Rated R for a lot of violence towards women coupled with language that would make a sailor blush. I know I should be focusing on the violence-towards-women element of the R rating, but the movie really goes out of its way to include as many F-bombs as it can fit in an hour-and-a-half. Like, they aren't even hiding how much it likes that word. Similarly, with a lot of horror violence, it has its share in gore. There is also violence towards children. R.
DIRECTORS: Matt Bettinelli-Olpin and Tyler Gillett
I kind of need to shake a leg writing this one. I'm running out of time. (It's almost as if my job requires a lot of my attention and that it would be irresponsible to write a movie blog when I have a to-do list a mile long. I love that I have HBO Max to watch stuff like this. It was a low-key priority seeing this one and it eventually slipped under my radar. That being said, I can't help but see comparisons to two other films and I'm sure I'm not alone in seeing these comparisons.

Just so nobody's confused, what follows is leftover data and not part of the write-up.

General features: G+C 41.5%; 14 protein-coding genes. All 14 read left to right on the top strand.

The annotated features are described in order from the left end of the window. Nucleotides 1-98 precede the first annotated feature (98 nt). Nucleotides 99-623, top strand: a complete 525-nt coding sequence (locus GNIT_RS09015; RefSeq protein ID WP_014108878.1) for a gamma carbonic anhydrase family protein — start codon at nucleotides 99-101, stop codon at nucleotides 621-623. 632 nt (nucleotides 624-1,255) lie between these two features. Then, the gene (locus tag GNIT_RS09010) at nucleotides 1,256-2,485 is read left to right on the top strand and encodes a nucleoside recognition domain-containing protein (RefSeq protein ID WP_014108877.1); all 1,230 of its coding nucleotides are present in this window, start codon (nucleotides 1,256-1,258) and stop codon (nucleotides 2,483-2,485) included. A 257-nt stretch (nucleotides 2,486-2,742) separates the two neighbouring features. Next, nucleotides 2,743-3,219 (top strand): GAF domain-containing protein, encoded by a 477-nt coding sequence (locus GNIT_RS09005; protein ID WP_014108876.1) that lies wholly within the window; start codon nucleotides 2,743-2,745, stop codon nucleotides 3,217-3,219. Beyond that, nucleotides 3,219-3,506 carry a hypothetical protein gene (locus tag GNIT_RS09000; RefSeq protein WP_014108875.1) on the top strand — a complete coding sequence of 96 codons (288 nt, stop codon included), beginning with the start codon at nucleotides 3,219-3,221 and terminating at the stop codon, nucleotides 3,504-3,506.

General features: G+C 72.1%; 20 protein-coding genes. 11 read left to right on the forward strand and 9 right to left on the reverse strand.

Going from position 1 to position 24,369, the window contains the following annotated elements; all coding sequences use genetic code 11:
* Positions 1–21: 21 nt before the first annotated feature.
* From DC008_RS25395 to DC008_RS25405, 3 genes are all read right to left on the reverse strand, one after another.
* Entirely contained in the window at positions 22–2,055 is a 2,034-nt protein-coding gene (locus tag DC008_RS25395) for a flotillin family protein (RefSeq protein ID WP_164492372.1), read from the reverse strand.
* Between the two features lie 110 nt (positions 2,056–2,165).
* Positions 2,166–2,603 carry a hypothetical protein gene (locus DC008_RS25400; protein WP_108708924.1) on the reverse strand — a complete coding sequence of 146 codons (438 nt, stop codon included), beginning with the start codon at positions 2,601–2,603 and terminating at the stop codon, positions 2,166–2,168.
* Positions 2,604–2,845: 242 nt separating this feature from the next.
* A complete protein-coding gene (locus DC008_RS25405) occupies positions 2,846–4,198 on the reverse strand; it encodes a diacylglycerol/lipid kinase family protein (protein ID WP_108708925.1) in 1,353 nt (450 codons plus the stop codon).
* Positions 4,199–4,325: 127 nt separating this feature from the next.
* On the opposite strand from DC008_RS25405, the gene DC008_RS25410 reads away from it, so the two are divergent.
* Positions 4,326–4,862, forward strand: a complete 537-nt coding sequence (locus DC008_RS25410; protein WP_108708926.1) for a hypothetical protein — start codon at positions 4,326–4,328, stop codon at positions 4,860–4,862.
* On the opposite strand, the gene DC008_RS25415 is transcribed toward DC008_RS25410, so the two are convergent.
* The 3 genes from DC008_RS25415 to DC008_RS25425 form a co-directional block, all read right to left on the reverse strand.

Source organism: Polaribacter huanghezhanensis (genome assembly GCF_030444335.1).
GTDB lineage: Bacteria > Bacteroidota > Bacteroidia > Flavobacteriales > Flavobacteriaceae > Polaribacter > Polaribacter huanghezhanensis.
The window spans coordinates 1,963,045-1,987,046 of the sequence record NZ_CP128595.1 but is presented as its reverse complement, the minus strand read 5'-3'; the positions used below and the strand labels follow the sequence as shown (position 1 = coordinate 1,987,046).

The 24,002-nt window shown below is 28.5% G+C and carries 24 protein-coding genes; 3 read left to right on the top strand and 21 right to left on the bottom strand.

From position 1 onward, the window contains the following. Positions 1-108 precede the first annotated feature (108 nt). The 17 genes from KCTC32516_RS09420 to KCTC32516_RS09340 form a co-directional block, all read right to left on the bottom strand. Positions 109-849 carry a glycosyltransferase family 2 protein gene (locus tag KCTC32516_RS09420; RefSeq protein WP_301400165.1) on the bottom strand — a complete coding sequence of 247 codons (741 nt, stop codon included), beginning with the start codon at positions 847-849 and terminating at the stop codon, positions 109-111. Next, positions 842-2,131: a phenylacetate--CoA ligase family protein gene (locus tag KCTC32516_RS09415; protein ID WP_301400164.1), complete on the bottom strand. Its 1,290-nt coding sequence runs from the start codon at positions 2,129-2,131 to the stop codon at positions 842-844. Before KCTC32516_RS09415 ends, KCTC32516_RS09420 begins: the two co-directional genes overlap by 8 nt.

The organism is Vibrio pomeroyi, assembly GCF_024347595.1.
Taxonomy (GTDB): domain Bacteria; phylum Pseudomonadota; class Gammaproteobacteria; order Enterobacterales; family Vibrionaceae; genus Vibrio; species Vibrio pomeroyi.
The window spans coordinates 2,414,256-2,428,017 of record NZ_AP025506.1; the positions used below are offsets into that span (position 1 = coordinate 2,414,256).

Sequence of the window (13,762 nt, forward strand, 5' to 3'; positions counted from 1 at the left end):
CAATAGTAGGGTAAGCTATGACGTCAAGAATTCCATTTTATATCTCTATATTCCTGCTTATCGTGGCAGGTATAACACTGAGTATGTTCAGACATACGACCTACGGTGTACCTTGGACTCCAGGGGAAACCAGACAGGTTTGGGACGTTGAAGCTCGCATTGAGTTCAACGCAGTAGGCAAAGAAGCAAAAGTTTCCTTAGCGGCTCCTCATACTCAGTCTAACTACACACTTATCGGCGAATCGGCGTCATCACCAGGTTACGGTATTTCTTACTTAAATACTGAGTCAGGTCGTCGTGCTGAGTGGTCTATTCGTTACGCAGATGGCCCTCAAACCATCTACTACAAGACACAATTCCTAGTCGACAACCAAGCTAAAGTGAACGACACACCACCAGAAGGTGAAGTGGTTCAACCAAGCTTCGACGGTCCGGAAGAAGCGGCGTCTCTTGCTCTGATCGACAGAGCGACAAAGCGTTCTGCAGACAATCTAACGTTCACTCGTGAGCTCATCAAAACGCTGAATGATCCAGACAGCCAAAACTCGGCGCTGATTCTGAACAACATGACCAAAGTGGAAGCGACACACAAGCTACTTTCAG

Did anyone else feel like this was a blend of Get Out and Knives Out? (I know that both movies end in the word Out, but I swear that I'm pretty sure that one isn't a sequel of the other.) I read an article that stated that the filmmakers were aware of the thematic tone between Ready or Not and Get Out. After all, I'm glad when movies point out that rich white people are the real villains in our society. With the one case, it involves the victimization of women. I can already see the pretend reader of this blog commenting on how it has nothing to do with gender because the males are equally hunted in this movie. But the visual of a woman in her bloodied and abused wedding gown fleeing from white people can't be ignored. The Knives Out thing kind of just feels like the quirky family that can't get their act together and comes across as generally unlikable. And maybe there's a cinematographer thing going on, but these movies just absolutely look alike and I can't quite shake that feeling that there is some kind of art design attachment to both.